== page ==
Jerusalem (AFP) - Prime Minister Benjamin Netanyahu offered a plan to form a unity government with Israel's opposition last year as part of a regional peace bid, but later backtracked, a newspaper reported Sunday.
The plan centred on a document delivered to opposition leader Isaac Herzog in September, but Netanyahu later pulled back and talks collapsed in October, Israeli newspaper Haaretz reported.
The effort came as moves were underway to restart peace talks with the Palestinians through a process that would include Arab countries in the region.
Netanyahu currently heads what is seen as the most right-wing government in Israeli history, with key members of his coalition openly opposing a Palestinian state.
Forming a unity government with the centre-left could have reassured Arab nations of his sincerity.
The document reportedly delivered to Herzog in September was a proposal for a joint declaration reiterating their commitment to a two-state solution and their desire to seek a resolution with the Palestinians.
It came some seven months after a previously reported secret meeting between Netanyahu, Egyptian President Abdel Fattah al-Sisi, Jordan's King Abdullah II and then US secretary of state John Kerry.
The meeting in the Jordanian city of Aqaba saw Kerry pitch a regional peace effort.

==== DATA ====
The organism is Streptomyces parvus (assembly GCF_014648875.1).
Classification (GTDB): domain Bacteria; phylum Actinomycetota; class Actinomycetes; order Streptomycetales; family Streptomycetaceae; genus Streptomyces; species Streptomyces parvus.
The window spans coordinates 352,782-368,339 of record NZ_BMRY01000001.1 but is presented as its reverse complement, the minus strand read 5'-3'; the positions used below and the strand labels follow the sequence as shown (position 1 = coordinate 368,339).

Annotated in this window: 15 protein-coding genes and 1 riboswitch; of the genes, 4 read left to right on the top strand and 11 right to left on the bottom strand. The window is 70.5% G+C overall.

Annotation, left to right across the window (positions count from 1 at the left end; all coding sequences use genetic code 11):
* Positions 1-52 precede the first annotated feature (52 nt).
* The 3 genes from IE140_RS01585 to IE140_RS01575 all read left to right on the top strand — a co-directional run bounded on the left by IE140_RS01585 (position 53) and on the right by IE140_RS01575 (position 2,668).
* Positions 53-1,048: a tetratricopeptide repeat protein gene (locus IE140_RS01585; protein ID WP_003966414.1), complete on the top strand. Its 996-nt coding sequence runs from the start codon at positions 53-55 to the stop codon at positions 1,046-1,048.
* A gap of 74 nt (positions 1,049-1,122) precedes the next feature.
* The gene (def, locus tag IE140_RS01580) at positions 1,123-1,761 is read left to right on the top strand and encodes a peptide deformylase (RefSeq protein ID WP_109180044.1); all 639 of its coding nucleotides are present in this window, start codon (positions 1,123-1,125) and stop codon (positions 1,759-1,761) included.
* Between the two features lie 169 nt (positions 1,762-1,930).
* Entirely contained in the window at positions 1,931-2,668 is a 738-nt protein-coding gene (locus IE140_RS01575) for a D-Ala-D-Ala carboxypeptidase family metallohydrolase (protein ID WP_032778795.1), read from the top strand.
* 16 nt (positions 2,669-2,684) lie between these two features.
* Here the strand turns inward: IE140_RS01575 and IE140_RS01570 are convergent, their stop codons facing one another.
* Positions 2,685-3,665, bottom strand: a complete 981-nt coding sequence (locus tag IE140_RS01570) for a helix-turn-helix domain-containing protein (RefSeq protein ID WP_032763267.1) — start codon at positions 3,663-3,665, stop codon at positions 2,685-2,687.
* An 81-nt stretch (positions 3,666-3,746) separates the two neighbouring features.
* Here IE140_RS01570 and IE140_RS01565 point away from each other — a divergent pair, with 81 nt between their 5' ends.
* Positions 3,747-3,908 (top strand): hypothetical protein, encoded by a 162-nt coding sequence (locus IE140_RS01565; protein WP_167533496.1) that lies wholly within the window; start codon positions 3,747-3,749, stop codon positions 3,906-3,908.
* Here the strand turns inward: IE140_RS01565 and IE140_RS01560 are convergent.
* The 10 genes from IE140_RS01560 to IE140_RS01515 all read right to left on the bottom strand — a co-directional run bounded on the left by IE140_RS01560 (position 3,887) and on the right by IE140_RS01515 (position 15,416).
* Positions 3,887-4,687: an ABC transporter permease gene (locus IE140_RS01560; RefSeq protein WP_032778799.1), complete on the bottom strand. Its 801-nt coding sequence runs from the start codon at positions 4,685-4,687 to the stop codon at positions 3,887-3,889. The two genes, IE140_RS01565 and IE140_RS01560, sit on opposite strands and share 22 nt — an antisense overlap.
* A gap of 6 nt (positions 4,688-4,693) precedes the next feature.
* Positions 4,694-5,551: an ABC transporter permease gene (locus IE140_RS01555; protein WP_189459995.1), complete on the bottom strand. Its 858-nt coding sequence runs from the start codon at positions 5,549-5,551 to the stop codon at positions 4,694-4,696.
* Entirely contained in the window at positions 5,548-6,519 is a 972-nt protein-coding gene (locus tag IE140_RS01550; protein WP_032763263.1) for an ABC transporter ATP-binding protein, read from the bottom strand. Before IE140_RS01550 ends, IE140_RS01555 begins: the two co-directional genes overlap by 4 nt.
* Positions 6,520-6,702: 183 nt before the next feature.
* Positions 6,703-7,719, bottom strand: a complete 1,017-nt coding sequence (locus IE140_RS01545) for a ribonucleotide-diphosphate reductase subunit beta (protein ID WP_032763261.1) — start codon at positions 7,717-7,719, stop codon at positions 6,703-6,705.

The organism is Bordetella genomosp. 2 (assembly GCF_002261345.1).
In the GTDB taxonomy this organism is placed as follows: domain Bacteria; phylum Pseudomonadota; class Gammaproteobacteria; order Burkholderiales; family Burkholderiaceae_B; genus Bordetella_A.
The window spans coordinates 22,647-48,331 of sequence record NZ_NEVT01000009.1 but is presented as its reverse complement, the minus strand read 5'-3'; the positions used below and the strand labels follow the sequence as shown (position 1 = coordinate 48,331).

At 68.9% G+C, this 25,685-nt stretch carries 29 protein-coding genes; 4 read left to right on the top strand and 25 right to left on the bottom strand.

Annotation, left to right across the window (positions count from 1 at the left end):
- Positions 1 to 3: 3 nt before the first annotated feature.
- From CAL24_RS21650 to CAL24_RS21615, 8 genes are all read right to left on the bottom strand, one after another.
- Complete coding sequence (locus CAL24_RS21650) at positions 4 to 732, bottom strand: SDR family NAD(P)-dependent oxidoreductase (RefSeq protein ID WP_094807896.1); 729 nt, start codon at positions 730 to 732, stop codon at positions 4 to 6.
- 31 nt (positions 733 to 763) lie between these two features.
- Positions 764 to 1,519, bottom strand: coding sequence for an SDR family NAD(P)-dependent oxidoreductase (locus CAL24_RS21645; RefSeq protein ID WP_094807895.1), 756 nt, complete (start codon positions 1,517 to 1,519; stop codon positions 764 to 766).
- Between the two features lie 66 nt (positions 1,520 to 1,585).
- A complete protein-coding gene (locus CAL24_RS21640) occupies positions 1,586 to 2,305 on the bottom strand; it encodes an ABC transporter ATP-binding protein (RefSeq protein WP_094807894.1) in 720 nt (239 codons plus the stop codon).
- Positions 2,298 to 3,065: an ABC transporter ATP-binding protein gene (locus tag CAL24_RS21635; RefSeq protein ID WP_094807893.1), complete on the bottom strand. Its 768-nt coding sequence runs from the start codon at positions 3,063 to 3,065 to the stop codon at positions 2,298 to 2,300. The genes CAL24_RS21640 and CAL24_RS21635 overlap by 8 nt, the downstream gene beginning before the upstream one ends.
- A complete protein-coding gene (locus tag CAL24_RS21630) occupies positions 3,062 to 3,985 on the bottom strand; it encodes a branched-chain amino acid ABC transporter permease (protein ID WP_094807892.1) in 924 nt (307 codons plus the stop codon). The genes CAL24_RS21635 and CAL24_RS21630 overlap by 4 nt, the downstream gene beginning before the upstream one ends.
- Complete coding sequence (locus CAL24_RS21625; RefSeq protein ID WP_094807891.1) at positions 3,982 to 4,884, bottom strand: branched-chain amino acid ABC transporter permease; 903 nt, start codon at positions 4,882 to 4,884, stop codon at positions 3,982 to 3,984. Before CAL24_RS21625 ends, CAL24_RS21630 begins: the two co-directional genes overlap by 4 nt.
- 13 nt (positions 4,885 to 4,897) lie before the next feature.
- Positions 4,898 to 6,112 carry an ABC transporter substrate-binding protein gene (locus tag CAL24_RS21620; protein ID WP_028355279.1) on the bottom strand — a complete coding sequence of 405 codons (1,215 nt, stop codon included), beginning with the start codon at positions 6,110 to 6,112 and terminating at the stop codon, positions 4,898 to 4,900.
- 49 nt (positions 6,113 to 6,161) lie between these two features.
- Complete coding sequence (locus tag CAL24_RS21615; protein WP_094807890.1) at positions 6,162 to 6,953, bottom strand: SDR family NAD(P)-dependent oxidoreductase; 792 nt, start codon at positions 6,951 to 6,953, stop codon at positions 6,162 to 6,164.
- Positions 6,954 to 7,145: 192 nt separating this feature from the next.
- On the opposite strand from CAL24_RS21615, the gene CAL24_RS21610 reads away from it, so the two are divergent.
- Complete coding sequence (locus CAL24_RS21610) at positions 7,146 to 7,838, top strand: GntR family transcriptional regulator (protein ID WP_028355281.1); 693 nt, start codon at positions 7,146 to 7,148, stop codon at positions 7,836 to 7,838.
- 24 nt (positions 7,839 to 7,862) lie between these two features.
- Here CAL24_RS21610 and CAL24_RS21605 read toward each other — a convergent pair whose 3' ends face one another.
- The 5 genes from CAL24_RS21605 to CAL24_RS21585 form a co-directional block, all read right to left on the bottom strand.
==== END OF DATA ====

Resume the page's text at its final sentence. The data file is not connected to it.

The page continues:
Arab countries have previously offered normalised relations with Israel in exchange for resolving the decades-old Israeli-Palestinian conflict.
Under Netanyahu's plan, the draft document negotiated with Herzog was to be submitted at a summit in Egypt in October to launch a regional peace initiative.
The two men were then to announce negotiations for the formation of a unity government after returning from the summit, which ultimately did not occur, Haaretz said.
According to the paper, Netanyahu later told Herzog he wanted to resolve controversy surrounding the evacuation of a Jewish outpost in the occupied West Bank first, and talks later collapsed.
Netanyahu's office said the newspaper's description of how the "possible regional summit" ended up not taking place was "fundamentally wrong".
"The issue had nothing to do with Amona," the statement said of the outpost that was evacuated, stressing that "Netanyahu wants to advance a regional initiative."
A source close to Herzog told AFP that "a historic opportunity to change the face of the Middle East was missed" because of "a prime minister who bolted".
Donald Trump has since taken office as US president and has sent mixed signals regarding the Israeli-Palestinian conflict.
Last month as Netanyahu visited the White House, Trump backed away from Washington's years-long commitment to a two-state solution, saying he would support a single state if it led to peace.
Israeli right-wing politicians have welcomed Trump's election, with some calling for an end to the idea of a Palestinian state.